To do this correctly your preamp should be plugged into an active crossover like The JL Audio unit which would then have separate outputs for the woofer and treble amplifiers. This gives you control over the cross over points, phase and amplifier gain.
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I thought about the Y adapter, but I am wondering if that will degrade the sound by putting in an inferior jumper in the middle of the line.
Sounds Intriguing, But how do you bypass all the crossovers in the speakers? My big Acoustic Research TSW 910's are 6 way speakers. Also, from a purist standpoint ( fewest things inline is better ) How does an active crossover change the sound? Or is it like everything else...Try it and see??
Maybe I missed something, but if you are bridging your amps then why do you need a splitter at all? If I read it right, now you have 4 channels of amplification by running each amp in stereo, one for HF one for LF. If you bridge your amps to mono then you will only have 2 channels, that you can then bi-wire if you so desire.
You also need to keep in mind that in most cases using both preamp’s outputs at the same time running two separate but identical amps, will present half of one of the amp’s input impedance to the preamp. Depending on the preamp output impedance and the amp input impedance, e.g., ratio of 1 to 10, etc., the results may impact the ultimate sound quality.
It was I who was missing something. I was thinking I needed two inputs into each amp, but you are right. I guess I only need one channel on each amp if I bridge. This would also solve the impedance problem.
I guess the next question is How does bridging affect sound quality and is it better or worse than running two stereo amps?
Your best option, ime and imo, and this is because you have two exact stereo amplifiers, is to passively, vertically biamp the ARs. What this entails, is each amp drives one speaker. Each amp would have one channel feeding the bass, the other channel of the same amp feeding the midrange and treble. Repeat for the other channel. One rca channel from the preamp to each amplifier, with a y splitter going to each the left and right input of the amp. All 4 speaker wires should be the same ( same for the woofers, and same for the midrange and tweeters ). Y connectors would have a 1 female rca, accepting from the preamp cable, to a pair of male rcas, going to each channel of each amp. Enjoy ! MrD.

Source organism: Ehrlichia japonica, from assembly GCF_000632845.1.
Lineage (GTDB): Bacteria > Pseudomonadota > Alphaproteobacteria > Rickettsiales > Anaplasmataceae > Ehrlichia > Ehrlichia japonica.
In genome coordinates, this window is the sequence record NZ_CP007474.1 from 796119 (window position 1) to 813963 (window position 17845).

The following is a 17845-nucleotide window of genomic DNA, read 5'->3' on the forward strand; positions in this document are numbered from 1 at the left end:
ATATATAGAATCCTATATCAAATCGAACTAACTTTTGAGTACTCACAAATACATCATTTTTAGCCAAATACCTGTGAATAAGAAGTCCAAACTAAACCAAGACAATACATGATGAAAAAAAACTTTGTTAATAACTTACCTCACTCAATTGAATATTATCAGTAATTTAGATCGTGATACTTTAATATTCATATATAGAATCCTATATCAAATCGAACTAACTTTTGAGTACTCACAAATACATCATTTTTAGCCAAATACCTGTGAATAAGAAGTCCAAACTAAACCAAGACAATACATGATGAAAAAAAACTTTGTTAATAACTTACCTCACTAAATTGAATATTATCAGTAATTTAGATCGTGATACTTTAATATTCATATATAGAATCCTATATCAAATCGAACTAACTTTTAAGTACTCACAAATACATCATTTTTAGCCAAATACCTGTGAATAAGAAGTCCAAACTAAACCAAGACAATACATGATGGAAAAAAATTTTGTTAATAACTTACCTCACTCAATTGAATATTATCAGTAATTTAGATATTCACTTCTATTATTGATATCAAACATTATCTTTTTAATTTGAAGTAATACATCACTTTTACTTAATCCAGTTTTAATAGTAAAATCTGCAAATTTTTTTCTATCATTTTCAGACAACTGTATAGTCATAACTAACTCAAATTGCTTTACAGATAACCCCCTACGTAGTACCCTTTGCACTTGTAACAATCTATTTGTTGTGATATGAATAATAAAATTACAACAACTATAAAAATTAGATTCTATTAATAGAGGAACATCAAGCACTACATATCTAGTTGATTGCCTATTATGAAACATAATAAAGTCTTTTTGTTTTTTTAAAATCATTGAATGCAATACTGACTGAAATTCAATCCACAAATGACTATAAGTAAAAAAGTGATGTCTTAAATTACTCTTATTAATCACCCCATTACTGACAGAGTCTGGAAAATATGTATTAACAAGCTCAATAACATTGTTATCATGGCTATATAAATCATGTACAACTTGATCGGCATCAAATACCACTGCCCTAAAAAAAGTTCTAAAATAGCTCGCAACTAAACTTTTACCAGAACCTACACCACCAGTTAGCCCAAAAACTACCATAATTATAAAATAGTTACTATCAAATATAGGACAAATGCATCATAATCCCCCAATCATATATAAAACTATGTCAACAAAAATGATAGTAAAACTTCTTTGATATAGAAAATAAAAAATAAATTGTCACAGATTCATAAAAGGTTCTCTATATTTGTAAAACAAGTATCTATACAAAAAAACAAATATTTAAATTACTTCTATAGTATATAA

I was just about to post the following when I saw MrDecibel’s post above. Great minds think alike :-)
In most cases a bridgeable amp will not sound as good in bridged mode as in stereo mode. A major reason for that is that in bridged mode the amp will "see" a load impedance equal to the speaker impedance divided by two. And in this case it appears that the NAD 2600 is specified to drive impedances of 4 ohms minimum (in stereo mode), so if the impedance of your speakers is less than 8 ohms, or if it has a nominal impedance of 8 ohms but dips down to significantly lower values in the bass or mid-bass regions (where lots of energy is often required), that issue is likely to be particularly significant.
Also, like many NAD amps your 2600 has considerable dynamic headroom, and is specified for stereo mode as being able to provide short (20 millisecond) bursts of at least 380 watts into 8 ohms and 450 watts into 4 ohms. So the power increase that bridged mode can potentially provide (if the impedance of your speakers is not too low) is unlikely to be needed anyway.